Science Fair Project Encyclopedia
Corn syrup is a syrup made from maize, composed mainly of glucose. It is used to sweeten soft drinks, juices, ice cream, and many other mass-produced foods. Its liquid form keeps foods moist and prevents them from quickly spoiling. In many areas it is less expensive than table sugar due to agricultural policy, e.g. the United States subsidizes its production while taxing sugar imports.
High fructose corn syrup
A variety of corn syrup called high fructose corn syrup (or HFCS) is often used to cheaply improve the flavor of food. A portion of the glucose in ordinary corn syrup is converted to fructose through the incubation with the enzyme glucose isomerase. This process, invented by Japanese researchers in the 1970s, increases the fructose content of corn syrup to 42%. Because fructose is a much sweeter monosaccharide than glucose, the sweetness of the syrup increases relative to corn syrup. Fructose is also more desirable than glucose as it increases in solubility at low temperatures (so more can be concentrated per unit weight). Through further processing, the fructose content can be increased to 55% (yielding a product that has the same sweetness as sucrose) or any desired higher amount. Common commercial grades of high fructose corn syrup include grades having 42%, 55%, or 90% fructose.
Comparison to other sugars
Sucrose (table sugar) is a disaccharide composed of one unit each of fructose and glucose linked together. Sucrose is broken down into fructose and glucose during digestion via hydrolysis. Since sucrose is 50% fructose, HFCS may have a higher or lower fructose content than sucrose.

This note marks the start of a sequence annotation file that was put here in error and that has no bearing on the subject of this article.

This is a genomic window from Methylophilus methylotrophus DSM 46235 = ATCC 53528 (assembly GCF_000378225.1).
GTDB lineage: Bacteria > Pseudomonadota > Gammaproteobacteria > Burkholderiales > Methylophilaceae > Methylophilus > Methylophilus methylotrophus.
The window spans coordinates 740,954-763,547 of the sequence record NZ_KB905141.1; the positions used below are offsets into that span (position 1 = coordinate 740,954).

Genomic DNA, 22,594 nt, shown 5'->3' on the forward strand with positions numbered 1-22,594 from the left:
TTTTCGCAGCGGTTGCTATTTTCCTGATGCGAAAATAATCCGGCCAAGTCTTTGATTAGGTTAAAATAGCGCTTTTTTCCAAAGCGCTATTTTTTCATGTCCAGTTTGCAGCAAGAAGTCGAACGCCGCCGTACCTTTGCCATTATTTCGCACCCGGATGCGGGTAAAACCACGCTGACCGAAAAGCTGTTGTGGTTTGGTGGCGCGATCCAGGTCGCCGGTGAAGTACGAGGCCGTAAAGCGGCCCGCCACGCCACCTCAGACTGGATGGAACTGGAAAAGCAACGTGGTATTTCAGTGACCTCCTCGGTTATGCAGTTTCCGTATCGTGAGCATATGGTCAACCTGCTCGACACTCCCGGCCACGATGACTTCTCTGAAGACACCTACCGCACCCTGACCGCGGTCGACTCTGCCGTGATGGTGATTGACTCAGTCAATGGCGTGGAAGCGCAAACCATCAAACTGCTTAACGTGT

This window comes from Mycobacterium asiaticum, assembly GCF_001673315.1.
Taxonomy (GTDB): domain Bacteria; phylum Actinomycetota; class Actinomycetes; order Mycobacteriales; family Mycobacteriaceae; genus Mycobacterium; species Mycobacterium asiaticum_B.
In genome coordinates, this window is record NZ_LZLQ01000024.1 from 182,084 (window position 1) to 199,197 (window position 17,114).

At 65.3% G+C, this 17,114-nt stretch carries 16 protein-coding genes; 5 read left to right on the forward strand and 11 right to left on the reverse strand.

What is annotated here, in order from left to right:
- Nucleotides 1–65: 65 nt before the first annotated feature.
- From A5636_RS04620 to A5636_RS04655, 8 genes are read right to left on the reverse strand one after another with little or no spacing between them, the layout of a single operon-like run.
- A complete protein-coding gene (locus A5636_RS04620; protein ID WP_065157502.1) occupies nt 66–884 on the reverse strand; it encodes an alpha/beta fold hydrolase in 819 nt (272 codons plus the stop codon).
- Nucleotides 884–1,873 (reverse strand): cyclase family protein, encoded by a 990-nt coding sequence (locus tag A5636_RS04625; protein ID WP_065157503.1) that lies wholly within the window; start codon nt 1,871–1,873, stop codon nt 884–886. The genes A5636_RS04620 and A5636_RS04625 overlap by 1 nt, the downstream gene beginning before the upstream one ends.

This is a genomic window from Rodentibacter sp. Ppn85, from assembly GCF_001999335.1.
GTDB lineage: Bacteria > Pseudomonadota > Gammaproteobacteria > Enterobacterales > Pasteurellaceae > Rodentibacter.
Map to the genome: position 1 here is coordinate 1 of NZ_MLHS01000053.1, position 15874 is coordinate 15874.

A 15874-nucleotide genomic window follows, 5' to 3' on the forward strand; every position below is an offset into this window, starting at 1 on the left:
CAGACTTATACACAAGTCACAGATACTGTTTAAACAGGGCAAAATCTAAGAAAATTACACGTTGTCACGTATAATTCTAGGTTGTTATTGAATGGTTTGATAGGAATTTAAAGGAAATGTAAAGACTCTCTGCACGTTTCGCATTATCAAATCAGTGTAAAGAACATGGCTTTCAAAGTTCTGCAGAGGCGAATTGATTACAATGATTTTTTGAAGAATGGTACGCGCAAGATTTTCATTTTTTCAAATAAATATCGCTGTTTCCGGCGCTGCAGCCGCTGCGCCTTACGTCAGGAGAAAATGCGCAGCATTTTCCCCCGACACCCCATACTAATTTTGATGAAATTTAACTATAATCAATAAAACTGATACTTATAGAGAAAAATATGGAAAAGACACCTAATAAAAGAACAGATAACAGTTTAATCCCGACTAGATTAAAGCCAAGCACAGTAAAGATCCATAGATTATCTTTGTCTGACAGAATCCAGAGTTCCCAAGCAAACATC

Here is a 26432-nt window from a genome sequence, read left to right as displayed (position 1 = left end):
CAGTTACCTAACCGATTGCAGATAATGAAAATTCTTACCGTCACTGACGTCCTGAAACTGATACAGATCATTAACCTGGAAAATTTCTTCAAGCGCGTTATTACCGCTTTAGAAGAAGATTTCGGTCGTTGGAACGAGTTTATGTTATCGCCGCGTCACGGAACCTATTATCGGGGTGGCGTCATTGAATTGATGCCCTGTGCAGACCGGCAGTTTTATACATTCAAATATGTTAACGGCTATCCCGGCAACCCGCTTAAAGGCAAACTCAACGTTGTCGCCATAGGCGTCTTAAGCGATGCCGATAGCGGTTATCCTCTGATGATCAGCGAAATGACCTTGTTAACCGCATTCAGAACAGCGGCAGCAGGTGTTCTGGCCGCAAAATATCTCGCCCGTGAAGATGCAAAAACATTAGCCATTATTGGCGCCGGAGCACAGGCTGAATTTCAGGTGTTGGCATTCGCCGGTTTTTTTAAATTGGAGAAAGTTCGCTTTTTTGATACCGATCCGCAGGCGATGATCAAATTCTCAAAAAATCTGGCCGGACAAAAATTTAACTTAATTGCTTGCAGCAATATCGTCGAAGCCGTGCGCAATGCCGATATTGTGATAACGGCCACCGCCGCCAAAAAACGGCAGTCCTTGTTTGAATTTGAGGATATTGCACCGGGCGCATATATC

Honey is another product that is a mixture of different types of sugars, water, and small amounts of other compounds. Honey typically has a fructose/glucose ratio similar to HFCS, as well as containing some sucrose and other sugars.
Link to obesity
High fructose corn syrup is often cited by some nutritionists as one of the leading causes of obesity. The average American consumed 62.6 pounds of high fructose corn syrup in 2001, most of which from soft drinks. Since HFCS is used as a substitute for other sugars, particularly sucrose, in processed foods, it is not clear whether it is the chemical differences between sugars or a general increase in consumption of sugars of all types that might be linked with obesity.
Some nutritionists and natural food advocates believe that consumption of high fructose corn syrup should be avoided due to its possible links with obesity. Also cited as reasons to avoid HFCS are that it is highly refined, that it might be produced from genetically modified corn, that various molds found on corn might leave harmful byproducts in the final product, or that corn (maize) products in general should be avoided. ,  Other nutritionists say that HFCS is no more or less harmful than other forms of sugar and that all sugars should be consumed sparingly. It may be the case that confusion has arisen between the effects of consuming pure fructose as compared to pure glucose, versus the effects of consuming mixtures of the two sugars from different sources.
The contents of this article is licensed from www.wikipedia.org under the GNU Free Documentation License. Click here to see the transparent copy and copyright details